The etiology of WD is unclear, and it has been hypothesized that conjunctival scarring (from previous trauma, infection, or chronic inflammation) or IgA hypersecretion may contribute to its formation[10-12,21]. A review of the literature by Galindo-Ferreiro estimates that up to 85% of dacryops have been linked to previous conjunctival scarring[11]. In our patient’s case, no predisposing cause was identified.

    While congenital ptosis in children is more common, acquired ptosis is rare[2,23] and warrants a more detailed exam and history. Eversion of the eyelid made the clinical diagnosis of WD in this case, based on the mobile, non-tender mass located near the superior tarsal border. MRI findings can be supportive and typically show a T2 hyperintense, T1 hypointense mass with enhancement of the wall after gadolinium consistent with a fluid filled cyst[8,24]. Histopathology of WD typically reveals a non-keratinizing, double layer of cuboidal to columnar epithelium[9,11,12,21]. Given the location of the cyst at the superior tarsal border, the cyst could potentially stretch or cause a dehiscence of the Muller’s muscle underneath, which is a potential alternative mechanism for the ptosis[25].

    Complete surgical excision of the intact cysts is recommended for symptomatic lesions (large lesions, lesions that induce significant refractive error, symptomatic ptosis, disfigurement, or are potentially amblyogenic)[11,13,26], but our patient’s upper eyelid WD was asymptomatic, and his mild ptosis was not amblyogenic. However, ptosis in children can often cause amblyopia, and, as such, a referral to an ophthalmologist may be warranted. Dacryops is a benign entity, but complicated cases involving fistulization of the cyst, hemorrhage, and superimposed infection have been reported[9]. After a discussion of options, the patient and his family decided to monitor the lesion with serial eye exams.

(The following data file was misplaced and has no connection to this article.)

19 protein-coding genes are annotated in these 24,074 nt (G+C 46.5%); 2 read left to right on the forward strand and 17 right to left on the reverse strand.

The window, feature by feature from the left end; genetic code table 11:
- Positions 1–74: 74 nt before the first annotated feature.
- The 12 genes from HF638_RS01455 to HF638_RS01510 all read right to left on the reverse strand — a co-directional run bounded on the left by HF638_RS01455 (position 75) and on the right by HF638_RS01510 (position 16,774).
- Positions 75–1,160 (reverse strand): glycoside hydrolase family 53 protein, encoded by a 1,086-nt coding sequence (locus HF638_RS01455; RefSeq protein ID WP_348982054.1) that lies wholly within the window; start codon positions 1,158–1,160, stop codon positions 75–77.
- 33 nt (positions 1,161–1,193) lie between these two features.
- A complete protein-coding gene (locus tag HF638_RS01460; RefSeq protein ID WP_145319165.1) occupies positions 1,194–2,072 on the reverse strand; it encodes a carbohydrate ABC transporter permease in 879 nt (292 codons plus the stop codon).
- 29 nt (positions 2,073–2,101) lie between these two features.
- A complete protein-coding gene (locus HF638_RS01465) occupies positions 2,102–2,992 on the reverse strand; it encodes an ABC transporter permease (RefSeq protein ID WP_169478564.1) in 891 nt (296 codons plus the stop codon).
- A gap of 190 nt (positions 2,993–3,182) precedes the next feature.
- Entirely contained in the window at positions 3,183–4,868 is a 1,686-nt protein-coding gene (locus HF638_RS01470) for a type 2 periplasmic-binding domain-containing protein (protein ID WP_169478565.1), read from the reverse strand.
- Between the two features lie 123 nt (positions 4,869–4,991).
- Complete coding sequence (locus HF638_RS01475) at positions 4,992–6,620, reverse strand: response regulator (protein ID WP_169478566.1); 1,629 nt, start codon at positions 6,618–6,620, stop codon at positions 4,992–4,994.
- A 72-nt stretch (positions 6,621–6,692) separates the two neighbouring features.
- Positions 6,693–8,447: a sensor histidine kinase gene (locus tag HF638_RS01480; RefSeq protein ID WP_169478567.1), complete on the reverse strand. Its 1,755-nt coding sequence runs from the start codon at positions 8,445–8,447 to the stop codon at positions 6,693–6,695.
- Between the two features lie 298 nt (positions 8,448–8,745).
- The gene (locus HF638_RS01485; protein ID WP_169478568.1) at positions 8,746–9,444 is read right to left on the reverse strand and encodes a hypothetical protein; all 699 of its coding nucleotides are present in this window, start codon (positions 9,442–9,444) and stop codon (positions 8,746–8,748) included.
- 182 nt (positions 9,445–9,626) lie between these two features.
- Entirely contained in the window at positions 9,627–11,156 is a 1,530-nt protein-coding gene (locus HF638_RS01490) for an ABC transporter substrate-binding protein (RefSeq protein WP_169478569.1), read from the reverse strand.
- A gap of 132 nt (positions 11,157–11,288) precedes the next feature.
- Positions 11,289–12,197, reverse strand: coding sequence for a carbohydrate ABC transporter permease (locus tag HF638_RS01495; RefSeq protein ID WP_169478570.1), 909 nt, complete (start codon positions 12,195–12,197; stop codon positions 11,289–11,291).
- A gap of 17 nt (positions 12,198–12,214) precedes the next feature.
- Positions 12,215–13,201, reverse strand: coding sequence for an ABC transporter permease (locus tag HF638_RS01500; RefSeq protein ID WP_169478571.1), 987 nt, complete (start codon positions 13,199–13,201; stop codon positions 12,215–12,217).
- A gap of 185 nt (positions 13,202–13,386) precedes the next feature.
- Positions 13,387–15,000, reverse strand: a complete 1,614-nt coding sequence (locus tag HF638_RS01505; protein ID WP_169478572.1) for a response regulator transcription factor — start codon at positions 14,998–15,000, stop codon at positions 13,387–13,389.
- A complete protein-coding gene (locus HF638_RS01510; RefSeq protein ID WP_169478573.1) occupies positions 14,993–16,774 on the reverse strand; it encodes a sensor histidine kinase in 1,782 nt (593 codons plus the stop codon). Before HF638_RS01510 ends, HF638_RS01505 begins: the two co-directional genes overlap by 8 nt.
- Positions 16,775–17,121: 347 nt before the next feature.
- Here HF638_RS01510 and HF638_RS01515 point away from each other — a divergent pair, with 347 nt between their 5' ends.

This report describes a rare cause of mechanical ptosis in a child and illustrates the importance of a thorough eye exam in cases of acquired ptosis in childhood.

    Declarations

    Acknowledgments

    The authors thank Research to Prevent Blindness (RPB) for their support of the UC San Diego Shiley Eye Center.

    Authors’ contributions

    Made substantial contributions to the conception and design of this case, contributed to the drafting and editing of the manuscript, and approved the final version to be published: Fung SE, Liu CY

    Made substantial contributions to the drafting and editing of the manuscript, and approved the final version to be published: Men CJ, Korn BS, Kikkawa DO

    Availability of data and materials

    Not applicable.

    Financial support and sponsorship

    None.

    Conflict of interest

    All authors declared that there are no conflicts of interest.

    Ethical approval and consent to participate

    The case report adheres to the ethical principles outlined in the Declaration of Helsinki and is HIPAA compliant. The patient consented to participation of the clinic visit and consultation in accordance with the institution policy.

    Consent for publication

    Consent was obtained from the patient for publication of images and details of the clinical case discussed.

    Copyright

    © The Author(s) 2020.

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    Cite This Article

    Fung SE, Men CJ, Korn BS, Kikkawa DO, Liu CY. Wolfring dacryops: a case of acquired ptosis in a child. Plast Aesthet Res 2020;7:55. http://dx.doi.org/10.20517/2347-9264.2020.60